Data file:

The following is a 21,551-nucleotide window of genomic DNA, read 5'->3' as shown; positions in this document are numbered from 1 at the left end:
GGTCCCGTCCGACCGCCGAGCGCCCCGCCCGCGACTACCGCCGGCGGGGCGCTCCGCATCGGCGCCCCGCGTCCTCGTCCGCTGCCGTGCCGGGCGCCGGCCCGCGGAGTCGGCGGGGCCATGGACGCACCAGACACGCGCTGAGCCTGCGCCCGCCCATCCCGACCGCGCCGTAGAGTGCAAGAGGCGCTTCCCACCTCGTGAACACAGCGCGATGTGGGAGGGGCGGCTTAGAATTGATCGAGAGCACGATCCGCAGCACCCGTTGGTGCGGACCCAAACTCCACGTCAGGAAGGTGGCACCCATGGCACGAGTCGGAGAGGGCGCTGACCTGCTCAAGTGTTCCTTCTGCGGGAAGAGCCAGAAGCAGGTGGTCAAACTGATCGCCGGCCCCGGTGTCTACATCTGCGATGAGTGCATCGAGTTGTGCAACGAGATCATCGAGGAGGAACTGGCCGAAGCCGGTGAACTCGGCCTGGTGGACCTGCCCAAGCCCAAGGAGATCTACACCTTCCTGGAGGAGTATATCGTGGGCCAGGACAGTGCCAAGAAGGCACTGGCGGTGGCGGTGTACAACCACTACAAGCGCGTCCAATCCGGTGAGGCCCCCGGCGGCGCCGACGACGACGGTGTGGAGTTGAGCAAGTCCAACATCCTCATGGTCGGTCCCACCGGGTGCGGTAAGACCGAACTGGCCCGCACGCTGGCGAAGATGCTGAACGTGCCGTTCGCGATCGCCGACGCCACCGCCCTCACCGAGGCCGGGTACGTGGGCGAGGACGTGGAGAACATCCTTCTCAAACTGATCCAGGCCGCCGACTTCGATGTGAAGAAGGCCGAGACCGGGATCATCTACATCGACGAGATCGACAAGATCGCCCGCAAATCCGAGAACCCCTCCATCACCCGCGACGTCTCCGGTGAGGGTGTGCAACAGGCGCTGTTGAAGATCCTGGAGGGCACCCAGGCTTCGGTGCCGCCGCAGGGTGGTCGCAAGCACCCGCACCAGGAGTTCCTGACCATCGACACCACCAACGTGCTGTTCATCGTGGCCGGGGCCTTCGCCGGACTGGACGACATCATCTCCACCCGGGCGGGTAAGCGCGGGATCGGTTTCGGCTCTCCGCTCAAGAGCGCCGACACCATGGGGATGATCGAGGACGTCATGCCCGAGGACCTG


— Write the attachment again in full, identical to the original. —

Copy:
The following is a 21,551-nucleotide window of genomic DNA, read 5'->3' as shown; positions in this document are numbered from 1 at the left end:
GGTCCCGTCCGACCGCCGAGCGCCCCGCCCGCGACTACCGCCGGCGGGGCGCTCCGCATCGGCGCCCCGCGTCCTCGTCCGCTGCCGTGCCGGGCGCCGGCCCGCGGAGTCGGCGGGGCCATGGACGCACCAGACACGCGCTGAGCCTGCGCCCGCCCATCCCGACCGCGCCGTAGAGTGCAAGAGGCGCTTCCCACCTCGTGAACACAGCGCGATGTGGGAGGGGCGGCTTAGAATTGATCGAGAGCACGATCCGCAGCACCCGTTGGTGCGGACCCAAACTCCACGTCAGGAAGGTGGCACCCATGGCACGAGTCGGAGAGGGCGCTGACCTGCTCAAGTGTTCCTTCTGCGGGAAGAGCCAGAAGCAGGTGGTCAAACTGATCGCCGGCCCCGGTGTCTACATCTGCGATGAGTGCATCGAGTTGTGCAACGAGATCATCGAGGAGGAACTGGCCGAAGCCGGTGAACTCGGCCTGGTGGACCTGCCCAAGCCCAAGGAGATCTACACCTTCCTGGAGGAGTATATCGTGGGCCAGGACAGTGCCAAGAAGGCACTGGCGGTGGCGGTGTACAACCACTACAAGCGCGTCCAATCCGGTGAGGCCCCCGGCGGCGCCGACGACGACGGTGTGGAGTTGAGCAAGTCCAACATCCTCATGGTCGGTCCCACCGGGTGCGGTAAGACCGAACTGGCCCGCACGCTGGCGAAGATGCTGAACGTGCCGTTCGCGATCGCCGACGCCACCGCCCTCACCGAGGCCGGGTACGTGGGCGAGGACGTGGAGAACATCCTTCTCAAACTGATCCAGGCCGCCGACTTCGATGTGAAGAAGGCCGAGACCGGGATCATCTACATCGACGAGATCGACAAGATCGCCCGCAAATCCGAGAACCCCTCCATCACCCGCGACGTCTCCGGTGAGGGTGTGCAACAGGCGCTGTTGAAGATCCTGGAGGGCACCCAGGCTTCGGTGCCGCCGCAGGGTGGTCGCAAGCACCCGCACCAGGAGTTCCTGACCATCGACACCACCAACGTGCTGTTCATCGTGGCCGGGGCCTTCGCCGGACTGGACGACATCATCTCCACCCGGGCGGGTAAGCGCGGGATCGGTTTCGGCTCTCCGCTCAAGAGCGCCGACACCATGGGGATGATCGAGGACGTCATGCCCGAGGACCTG